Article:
Queen Latifah helped free me from the comparison trap. In Girls Trip, she played a Florida A&M graduate who was facing some very similar struggles: wanting to keep up with the ballers and shot-callers with whom she’d once stomped the yard. The pressure of iron sharpening iron was the hidden tuition of HBCU life, the small price the characters paid for inspiration breathed in on the yard. The staged pictures of the actresses in college, the shoutout to my own Homecoming, and each one of Tiffany Haddish’s antics reminded me of the relationships I’d malnourished. I knew just how to feed them. Before the movie was over, I was breaking the theater’s house rules and searching for October flights on my phone.
Within an hour of our arrival on campus, not only was my own connection to my alma mater revived, but it had now become something that I share with my seven-year-old. Howard managed to work her magic on my friendly-but-very-discerning little one, who had been pestering me to be called “Emma” until she met the beloved classmate for whom she was named.
I quickly learned that even though I had allowed myself to question the validity of my connection to Howard University, that didn’t mean my Howard University siblings had lost their connections to me.
The girlfriend who had known how to comfortably fit 10 people in a tiny dorm room for study groups, parties or some combination of the two still had space in her heart and car for both me “and anyone you want to bring,” a phrase she’s repeated for fifteen years. My plus-one came with a teddy bear and was just as welcome as any other face on the yard.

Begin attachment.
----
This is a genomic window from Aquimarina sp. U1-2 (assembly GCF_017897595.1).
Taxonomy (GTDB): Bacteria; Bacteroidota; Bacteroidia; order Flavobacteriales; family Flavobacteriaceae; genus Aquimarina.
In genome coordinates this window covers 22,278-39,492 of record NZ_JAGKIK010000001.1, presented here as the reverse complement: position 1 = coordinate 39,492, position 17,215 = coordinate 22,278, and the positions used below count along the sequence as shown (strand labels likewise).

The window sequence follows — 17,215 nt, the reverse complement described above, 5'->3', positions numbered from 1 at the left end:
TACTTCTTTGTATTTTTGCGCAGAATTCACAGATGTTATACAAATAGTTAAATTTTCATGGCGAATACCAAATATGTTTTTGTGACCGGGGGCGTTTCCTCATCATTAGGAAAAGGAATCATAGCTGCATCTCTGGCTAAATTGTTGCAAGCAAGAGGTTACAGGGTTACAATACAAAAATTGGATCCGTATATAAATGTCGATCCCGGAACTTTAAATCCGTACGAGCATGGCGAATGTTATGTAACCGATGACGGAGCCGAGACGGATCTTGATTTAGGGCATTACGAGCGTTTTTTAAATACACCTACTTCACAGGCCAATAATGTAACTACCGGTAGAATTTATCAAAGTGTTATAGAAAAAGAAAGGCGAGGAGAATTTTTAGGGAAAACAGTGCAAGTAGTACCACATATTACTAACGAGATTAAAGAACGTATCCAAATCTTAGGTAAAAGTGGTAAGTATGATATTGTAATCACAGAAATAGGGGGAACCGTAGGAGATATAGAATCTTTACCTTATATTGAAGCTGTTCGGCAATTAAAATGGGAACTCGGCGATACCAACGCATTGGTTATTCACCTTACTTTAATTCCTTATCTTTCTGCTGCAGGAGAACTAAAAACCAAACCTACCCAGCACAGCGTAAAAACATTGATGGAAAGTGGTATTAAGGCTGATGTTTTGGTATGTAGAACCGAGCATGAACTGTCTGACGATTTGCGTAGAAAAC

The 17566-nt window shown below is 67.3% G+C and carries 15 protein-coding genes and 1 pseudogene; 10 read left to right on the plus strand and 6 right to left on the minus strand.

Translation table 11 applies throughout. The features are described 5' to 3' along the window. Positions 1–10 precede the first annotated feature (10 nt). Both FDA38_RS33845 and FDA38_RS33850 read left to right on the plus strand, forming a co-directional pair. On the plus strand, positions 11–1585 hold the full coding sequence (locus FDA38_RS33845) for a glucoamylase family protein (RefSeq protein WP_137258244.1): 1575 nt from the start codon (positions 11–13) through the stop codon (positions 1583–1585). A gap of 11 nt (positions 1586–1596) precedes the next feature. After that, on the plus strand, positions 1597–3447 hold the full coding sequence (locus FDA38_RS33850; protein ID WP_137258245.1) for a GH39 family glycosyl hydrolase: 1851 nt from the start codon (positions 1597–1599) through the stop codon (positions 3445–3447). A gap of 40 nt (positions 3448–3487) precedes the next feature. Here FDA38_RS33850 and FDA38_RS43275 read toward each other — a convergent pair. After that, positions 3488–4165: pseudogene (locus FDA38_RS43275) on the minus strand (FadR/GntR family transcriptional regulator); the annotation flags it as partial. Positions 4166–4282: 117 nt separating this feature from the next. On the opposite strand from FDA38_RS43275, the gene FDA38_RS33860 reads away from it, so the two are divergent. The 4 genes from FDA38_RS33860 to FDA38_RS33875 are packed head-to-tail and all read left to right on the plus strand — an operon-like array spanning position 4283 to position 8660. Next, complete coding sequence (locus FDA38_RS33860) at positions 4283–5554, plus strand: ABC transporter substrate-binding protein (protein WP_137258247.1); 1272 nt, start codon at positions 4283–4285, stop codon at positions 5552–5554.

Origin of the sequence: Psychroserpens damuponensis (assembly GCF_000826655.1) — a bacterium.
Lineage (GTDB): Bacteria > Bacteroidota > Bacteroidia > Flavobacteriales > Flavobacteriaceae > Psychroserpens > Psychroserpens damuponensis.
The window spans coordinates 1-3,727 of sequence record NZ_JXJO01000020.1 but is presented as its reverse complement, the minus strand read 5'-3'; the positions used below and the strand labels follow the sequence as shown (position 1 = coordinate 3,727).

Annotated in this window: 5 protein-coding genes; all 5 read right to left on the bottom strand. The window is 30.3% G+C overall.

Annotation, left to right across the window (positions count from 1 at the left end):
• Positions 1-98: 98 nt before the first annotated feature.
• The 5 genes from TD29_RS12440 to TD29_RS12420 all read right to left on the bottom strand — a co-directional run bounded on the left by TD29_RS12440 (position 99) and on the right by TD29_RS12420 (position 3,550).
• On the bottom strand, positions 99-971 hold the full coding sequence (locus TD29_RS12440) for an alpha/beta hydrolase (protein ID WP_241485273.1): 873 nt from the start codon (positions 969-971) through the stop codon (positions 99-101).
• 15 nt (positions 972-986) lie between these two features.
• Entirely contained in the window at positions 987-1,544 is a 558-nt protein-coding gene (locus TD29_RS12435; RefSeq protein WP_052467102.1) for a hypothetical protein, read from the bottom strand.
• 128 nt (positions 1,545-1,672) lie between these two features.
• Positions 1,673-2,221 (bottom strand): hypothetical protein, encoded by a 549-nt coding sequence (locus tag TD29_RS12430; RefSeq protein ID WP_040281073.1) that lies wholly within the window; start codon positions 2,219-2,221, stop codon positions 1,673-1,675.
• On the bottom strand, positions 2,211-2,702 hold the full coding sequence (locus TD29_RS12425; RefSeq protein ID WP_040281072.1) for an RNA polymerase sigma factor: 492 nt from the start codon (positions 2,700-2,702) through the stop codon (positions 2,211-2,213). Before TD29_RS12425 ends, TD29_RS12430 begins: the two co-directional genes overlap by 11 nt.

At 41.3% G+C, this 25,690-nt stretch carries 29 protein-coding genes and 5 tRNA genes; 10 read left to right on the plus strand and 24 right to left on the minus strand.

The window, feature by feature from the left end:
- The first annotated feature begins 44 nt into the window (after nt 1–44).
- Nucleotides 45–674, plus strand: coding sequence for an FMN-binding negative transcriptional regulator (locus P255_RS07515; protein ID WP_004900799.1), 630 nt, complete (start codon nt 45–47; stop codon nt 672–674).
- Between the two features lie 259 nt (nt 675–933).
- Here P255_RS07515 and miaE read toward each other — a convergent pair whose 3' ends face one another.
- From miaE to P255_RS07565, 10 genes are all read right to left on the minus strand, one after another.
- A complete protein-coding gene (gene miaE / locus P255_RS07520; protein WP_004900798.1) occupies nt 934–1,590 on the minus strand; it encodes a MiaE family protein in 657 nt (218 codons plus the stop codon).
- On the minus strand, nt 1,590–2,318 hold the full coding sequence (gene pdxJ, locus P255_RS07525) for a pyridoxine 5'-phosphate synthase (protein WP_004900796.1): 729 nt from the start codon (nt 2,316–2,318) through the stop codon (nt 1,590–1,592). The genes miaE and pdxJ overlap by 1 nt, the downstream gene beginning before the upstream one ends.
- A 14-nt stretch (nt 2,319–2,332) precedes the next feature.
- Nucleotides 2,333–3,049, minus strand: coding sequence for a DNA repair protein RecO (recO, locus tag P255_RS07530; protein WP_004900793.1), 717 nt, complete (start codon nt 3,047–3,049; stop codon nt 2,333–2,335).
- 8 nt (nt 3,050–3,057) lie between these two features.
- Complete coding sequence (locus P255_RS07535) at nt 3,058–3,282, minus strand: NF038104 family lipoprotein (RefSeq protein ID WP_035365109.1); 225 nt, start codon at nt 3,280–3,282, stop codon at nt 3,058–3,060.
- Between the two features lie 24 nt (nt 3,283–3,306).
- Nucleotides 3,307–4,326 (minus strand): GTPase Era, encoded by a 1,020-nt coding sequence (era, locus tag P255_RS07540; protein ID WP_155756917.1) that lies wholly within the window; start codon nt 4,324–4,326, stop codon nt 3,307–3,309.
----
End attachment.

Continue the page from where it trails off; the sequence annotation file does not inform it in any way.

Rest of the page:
The homeboy who had always been a protective big brother figure was now a doting dad, who managed to make his own daughter feel safe and secure despite all the excited screams filling the air (Okay, most of them were from me, but still).
I was surprised to learn how much confidence I’d built in the ten years I spent away from college. Wearing a Howard tee-shirt and sneakers, I felt good in my own skin and appreciative of, rather than intimidated by, all the high fashion and beat faces around me. I saw hundreds of strangers before I saw my own friends, but I still felt at home. When my daughter said, “Mommy, this sure is a lot of Black people,” I remembered why. The gift of my HBCU experience was about more than a prestigious history. It was about the people who made the place feel like home.
HBCU graduates know how it feels to have a “whole lot of Black people” reflecting our magic back to us in brilliant mirrors. We know how diverse Black experiences can be, and we who have touched the diaspora on our yards and in our classrooms owe it to ourselves to visit home, touch base, and reconnect with the friends who have only gotten better at loving us over the years. Sometimes we need reminders that our alma mater’s original mission was to make room for us all.